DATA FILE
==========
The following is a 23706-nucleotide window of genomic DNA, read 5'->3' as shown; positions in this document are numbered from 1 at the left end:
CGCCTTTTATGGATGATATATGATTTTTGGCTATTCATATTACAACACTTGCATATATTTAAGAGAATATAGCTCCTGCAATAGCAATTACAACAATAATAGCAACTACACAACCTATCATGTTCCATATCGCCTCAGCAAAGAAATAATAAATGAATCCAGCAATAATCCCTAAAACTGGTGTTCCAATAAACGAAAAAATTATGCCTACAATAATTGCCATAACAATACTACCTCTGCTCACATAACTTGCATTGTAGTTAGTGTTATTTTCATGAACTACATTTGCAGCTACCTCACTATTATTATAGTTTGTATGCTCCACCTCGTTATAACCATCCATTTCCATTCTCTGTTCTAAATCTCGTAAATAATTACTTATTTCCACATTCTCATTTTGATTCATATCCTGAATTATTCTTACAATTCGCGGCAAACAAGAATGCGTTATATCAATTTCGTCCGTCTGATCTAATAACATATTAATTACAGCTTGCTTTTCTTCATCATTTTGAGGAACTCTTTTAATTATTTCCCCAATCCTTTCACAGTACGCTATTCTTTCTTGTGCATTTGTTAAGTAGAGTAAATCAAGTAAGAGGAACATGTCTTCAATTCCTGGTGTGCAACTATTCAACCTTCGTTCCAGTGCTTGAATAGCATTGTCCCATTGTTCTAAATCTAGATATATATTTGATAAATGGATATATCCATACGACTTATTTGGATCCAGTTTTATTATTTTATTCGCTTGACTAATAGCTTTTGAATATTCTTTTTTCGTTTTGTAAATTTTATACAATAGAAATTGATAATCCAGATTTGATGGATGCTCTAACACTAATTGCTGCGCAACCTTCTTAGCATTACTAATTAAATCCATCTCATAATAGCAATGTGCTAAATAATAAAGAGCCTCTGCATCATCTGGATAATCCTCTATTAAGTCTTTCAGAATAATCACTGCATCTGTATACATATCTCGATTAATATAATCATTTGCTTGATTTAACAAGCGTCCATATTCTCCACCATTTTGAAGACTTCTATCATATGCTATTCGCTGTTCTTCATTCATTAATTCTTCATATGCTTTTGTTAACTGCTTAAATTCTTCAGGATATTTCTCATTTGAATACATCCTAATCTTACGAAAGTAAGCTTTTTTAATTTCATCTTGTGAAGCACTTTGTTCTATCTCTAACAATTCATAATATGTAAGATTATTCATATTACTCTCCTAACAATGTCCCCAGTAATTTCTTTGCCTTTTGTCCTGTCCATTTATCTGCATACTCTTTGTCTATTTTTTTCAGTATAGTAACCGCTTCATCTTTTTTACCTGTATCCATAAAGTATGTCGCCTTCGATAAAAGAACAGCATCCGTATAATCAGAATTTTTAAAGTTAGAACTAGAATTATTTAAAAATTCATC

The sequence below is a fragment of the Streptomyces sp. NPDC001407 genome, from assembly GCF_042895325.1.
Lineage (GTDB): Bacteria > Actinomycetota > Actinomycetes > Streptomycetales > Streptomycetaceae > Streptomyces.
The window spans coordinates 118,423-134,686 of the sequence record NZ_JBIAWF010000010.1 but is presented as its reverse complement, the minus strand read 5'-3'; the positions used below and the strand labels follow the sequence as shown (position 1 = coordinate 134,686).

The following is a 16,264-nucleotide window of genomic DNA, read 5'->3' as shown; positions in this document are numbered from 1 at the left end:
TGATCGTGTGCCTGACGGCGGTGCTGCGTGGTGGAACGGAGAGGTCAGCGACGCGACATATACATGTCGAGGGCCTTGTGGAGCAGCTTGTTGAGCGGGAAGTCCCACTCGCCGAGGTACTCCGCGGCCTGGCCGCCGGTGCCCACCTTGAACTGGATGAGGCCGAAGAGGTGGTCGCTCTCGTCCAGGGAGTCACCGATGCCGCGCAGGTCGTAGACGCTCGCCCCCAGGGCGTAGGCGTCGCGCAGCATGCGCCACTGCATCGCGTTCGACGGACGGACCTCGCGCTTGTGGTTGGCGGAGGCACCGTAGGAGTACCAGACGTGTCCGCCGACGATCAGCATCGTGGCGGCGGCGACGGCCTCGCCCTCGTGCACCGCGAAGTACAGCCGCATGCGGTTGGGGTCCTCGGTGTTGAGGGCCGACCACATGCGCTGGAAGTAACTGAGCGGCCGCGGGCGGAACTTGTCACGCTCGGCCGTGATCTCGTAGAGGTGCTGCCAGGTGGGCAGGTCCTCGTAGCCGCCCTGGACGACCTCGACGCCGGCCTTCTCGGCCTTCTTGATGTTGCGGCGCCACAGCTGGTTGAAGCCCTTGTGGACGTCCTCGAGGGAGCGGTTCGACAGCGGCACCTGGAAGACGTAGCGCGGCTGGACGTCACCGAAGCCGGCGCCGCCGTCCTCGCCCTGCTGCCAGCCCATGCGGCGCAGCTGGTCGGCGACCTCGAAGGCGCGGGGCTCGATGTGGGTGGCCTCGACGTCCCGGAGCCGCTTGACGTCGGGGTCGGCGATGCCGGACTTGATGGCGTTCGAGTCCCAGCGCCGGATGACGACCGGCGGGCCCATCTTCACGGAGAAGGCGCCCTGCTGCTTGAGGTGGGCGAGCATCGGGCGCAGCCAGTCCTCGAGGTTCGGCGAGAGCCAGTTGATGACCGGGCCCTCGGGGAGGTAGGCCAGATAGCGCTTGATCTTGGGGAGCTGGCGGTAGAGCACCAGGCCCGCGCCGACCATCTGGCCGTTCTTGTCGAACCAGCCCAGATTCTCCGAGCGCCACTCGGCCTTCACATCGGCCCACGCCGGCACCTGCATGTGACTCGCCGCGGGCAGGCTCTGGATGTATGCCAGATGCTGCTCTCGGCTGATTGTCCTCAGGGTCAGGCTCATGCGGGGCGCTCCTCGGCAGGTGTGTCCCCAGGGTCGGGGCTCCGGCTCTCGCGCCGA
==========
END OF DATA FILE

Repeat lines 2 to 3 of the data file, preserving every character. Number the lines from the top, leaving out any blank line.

CGCCTTTTATGGATGATATATGATTTTTGGCTATTCATATTACAACACTTGCATATATTTAAGAGAATATAGCTCCTGCAATAGCAATTACAACAATAATAGCAACTACACAACCTATCATGTTCCATATCGCCTCAGCAAAGAAATAATAAATGAATCCAGCAATAATCCCTAAAACTGGTGTTCCAATAAACGAAAAAATTATGCCTACAATAATTGCCATAACAATACTACCTCTGCTCACATAACTTGCATTGTAGTTAGTGTTATTTTCATGAACTACATTTGCAGCTACCTCACTATTATTATAGTTTGTATGCTCCACCTCGTTATAACCATCCATTTCCATTCTCTGTTCTAAATCTCGTAAATAATTACTTATTTCCACATTCTCATTTTGATTCATATCCTGAATTATTCTTACAATTCGCGGCAAACAAGAATGCGTTATATCAATTTCGTCCGTCTGATCTAATAACATATTAATTACAGCTTGCTTTTCTTCATCATTTTGAGGAACTCTTTTAATTATTTCCCCAATCCTTTCACAGTACGCTATTCTTTCTTGTGCATTTGTTAAGTAGAGTAAATCAAGTAAGAGGAACATGTCTTCAATTCCTGGTGTGCAACTATTCAACCTTCGTTCCAGTGCTTGAATAGCATTGTCCCATTGTTCTAAATCTAGATATATATTTGATAAATGGATATATCCATACGACTTATTTGGATCCAGTTTTATTATTTTATTCGCTTGACTAATAGCTTTTGAATATTCTTTTTTCGTTTTGTAAATTTTATACAATAGAAATTGATAATCCAGATTTGATGGATGCTCTAACACTAATTGCTGCGCAACCTTCTTAGCATTACTAATTAAATCCATCTCATAATAGCAATGTGCTAAATAATAAAGAGCCTCTGCATCATCTGGATAATCCTCTATTAAGTCTTTCAGAATAATCACTGCATCTGTATACATATCTCGATTAATATAATCATTTGCTTGATTTAACAAGCGTCCATATTCTCCACCATTTTGAAGACTTCTATCATATGCTATTCGCTGTTCTTCATTCATTAATTCTTCATATGCTTTTGTTAACTGCTTAAATTCTTCAGGATATTTCTCATTTGAATACATCCTAATCTTACGAAAGTAAGCTTTTTTAATTTCATCTTGTGAAGCACTTTGTTCTATCTCTAACAATTCATAATATGTAAGATTATTCATATTACTCTCCTAACAATGTCCCCAGTAATTTCTTTGCCTTTTGTCCTGTCCATTTATCTGCATACTCTTTGTCTATTTTTTTCAGTATAGTAACCGCTTCATCTTTTTTACCTGTATCCATAAAGTATGTCGCCTTCGATAAAAGAACAGCATCCGTATAATCAGAATTTTTAAAGTTAGAACTAGAATTATTTAAAAATTCATC

The sequence below is a fragment of the Streptomyces sp. NPDC001407 genome, from assembly GCF_042895325.1.